Rev. William Barber and the new Poor People’s Campaign
Rev. William Barber addresses a crowd during a "Fight for 15" rally on Nov. 29, 2016 in Durham, N.C. | Kaitlin McKeown / The Herald-Sun via AP

Rev. William Barber is fighting the good fight, and every day that he fights it, he wins. As part of his ongoing push for a Moral Revival, Rev. Barber’s next struggle is a national Poor People’s Campaign to fight poverty, racism, militarism, and all of the results of unequal distribution of wealth.

It sounds daunting, and has been tried before with, at best, mixed results. President Lyndon Johnson’s early 1960’s War on Poverty numbered some hard-fought victories, but even more bitter setbacks. Martin Luther King, Jr. set out on the 1968 Poor People’s Campaign to march on Washington, D.C., to demand economic justice and human rights. After King’s assassination, the Campaign foundered.

But don’t bet against Barber. His track record is quite impressive. As president of North Carolina’s NAACP, Rev. Barber built a coalition of 93 concerned organizations, committed to social change, that engaged in regular “Moral Mondays” protests at the North Carolina state capitol. This prominent, very vocal coalition succeeded in pressuring state legislative action and upending Republican Gov. Pat McCrory. This opposition pushed out the first sitting governor of North Carolina to lose a re-election campaign since 1850.

Among his other accomplishments, Rev. Barber counts honorary degrees from Drew University and Occidental College, three books, the founding of social-religious-educational non-profit powerhouse, Repairers of the Breach, speakership at the Democratic National Convention, and a series of arrests culminating in those protesting for health care legislation.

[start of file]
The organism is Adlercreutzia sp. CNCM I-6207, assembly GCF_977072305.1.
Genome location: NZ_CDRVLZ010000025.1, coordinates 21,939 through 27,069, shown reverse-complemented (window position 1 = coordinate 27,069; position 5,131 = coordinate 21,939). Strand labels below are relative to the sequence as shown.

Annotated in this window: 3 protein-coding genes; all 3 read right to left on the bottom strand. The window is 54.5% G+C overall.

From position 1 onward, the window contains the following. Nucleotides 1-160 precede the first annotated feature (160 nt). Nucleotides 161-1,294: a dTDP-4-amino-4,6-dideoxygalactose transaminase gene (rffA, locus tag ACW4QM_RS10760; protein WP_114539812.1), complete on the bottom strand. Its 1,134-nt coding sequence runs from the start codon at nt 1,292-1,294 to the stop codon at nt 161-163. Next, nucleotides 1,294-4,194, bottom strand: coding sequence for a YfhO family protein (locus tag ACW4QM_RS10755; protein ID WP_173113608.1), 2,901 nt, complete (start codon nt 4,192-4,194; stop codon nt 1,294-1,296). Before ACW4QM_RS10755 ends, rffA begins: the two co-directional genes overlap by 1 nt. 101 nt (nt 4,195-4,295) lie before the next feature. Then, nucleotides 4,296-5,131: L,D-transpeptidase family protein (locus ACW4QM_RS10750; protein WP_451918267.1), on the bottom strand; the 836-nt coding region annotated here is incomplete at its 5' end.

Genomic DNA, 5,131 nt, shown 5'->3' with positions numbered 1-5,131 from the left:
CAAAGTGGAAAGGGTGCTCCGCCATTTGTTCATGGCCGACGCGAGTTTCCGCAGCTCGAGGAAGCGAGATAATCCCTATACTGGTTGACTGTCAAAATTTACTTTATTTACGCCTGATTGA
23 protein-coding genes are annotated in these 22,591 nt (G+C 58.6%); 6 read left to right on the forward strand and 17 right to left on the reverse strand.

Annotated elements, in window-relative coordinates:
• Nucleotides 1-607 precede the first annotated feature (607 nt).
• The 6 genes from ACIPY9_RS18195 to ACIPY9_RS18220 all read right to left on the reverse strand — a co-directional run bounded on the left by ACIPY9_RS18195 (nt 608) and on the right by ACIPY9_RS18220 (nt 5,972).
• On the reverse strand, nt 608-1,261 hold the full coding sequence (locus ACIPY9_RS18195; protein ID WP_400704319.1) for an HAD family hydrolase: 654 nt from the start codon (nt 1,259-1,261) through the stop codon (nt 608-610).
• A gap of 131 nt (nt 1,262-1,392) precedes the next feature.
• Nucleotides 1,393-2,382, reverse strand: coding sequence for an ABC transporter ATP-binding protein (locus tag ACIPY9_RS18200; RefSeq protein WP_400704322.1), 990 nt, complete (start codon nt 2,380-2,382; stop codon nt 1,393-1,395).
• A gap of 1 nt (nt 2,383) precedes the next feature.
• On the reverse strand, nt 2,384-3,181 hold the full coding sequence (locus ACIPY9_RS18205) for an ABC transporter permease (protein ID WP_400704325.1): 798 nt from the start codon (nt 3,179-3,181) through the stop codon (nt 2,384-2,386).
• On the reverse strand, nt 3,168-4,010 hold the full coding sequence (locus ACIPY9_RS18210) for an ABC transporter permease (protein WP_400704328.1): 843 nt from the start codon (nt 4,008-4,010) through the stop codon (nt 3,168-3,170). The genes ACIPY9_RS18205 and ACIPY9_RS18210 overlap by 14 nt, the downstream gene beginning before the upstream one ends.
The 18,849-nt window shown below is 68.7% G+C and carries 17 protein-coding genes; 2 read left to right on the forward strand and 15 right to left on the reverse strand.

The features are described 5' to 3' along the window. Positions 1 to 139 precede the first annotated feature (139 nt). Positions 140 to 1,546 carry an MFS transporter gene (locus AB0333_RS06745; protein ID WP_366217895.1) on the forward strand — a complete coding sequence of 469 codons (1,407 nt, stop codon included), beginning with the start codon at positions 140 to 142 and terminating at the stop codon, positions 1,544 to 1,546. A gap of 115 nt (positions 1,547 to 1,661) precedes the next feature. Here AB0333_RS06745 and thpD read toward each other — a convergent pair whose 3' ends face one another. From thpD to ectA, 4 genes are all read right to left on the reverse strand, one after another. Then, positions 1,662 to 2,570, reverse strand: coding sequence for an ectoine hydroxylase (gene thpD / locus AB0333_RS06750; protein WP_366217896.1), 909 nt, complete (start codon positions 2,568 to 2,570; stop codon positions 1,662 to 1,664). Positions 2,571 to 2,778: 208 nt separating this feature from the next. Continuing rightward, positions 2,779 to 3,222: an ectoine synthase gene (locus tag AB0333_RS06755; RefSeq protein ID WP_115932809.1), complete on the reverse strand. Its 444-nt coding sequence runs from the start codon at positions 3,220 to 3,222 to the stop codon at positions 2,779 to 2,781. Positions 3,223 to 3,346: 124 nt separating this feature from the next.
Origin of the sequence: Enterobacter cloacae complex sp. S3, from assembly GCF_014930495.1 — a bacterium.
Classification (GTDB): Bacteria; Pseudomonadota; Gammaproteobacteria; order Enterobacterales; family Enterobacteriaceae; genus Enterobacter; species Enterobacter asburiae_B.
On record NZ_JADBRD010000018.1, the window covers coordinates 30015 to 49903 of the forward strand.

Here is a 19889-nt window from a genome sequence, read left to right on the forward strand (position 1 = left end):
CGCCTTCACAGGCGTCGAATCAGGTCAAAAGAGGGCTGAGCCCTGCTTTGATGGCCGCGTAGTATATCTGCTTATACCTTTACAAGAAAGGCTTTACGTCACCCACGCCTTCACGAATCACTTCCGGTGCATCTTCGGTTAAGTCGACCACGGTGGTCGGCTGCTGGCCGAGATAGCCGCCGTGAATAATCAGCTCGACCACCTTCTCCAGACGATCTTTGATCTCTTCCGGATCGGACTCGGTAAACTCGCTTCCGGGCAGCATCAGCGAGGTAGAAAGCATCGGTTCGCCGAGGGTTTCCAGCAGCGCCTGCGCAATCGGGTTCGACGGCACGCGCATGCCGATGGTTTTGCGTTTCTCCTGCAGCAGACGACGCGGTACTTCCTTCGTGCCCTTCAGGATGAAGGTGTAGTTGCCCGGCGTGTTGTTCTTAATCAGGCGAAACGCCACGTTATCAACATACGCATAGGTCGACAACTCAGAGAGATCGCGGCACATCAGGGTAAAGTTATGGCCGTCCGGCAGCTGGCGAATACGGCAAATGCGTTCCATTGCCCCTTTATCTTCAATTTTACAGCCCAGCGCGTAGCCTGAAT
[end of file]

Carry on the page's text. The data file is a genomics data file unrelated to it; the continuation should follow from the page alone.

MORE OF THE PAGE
“The U.S. is in a moral crisis. We need to challenge private morality,” the Reverend said in an interview with this reporter last week.

“There is a deep moral underpinning of progressive ideas. We must deal with systemic racism, the war economy, health care, and redistribution of wealth. We are now engaged in the greatest transference of wealth since the days of slavery.”

Speaking on the inequality that pervades the current era, he said, “We take money and give to the greedy while letting other people die of need…like in the post-Civil War era, when the Freedman’s Bureau Hospitals health care was given, then taken away.”

“Today,” he said, “there are familiar arguments to justify the new take-aways, arguments that people do not deserve health care.”

But it doesn’t have to be this way, and collective action has the potential to turn things around.

“We are involved in a movement for change. We need to help communities understand how they are engaged and how to use all their tools—for instance, non-violent civil disobedience—to effect social change. We must look at what emboldens racism, anti-immigrant hatred, and anti-worker actions. Dr. King was right: if you don’t deal with the evils, you will always have the problems.”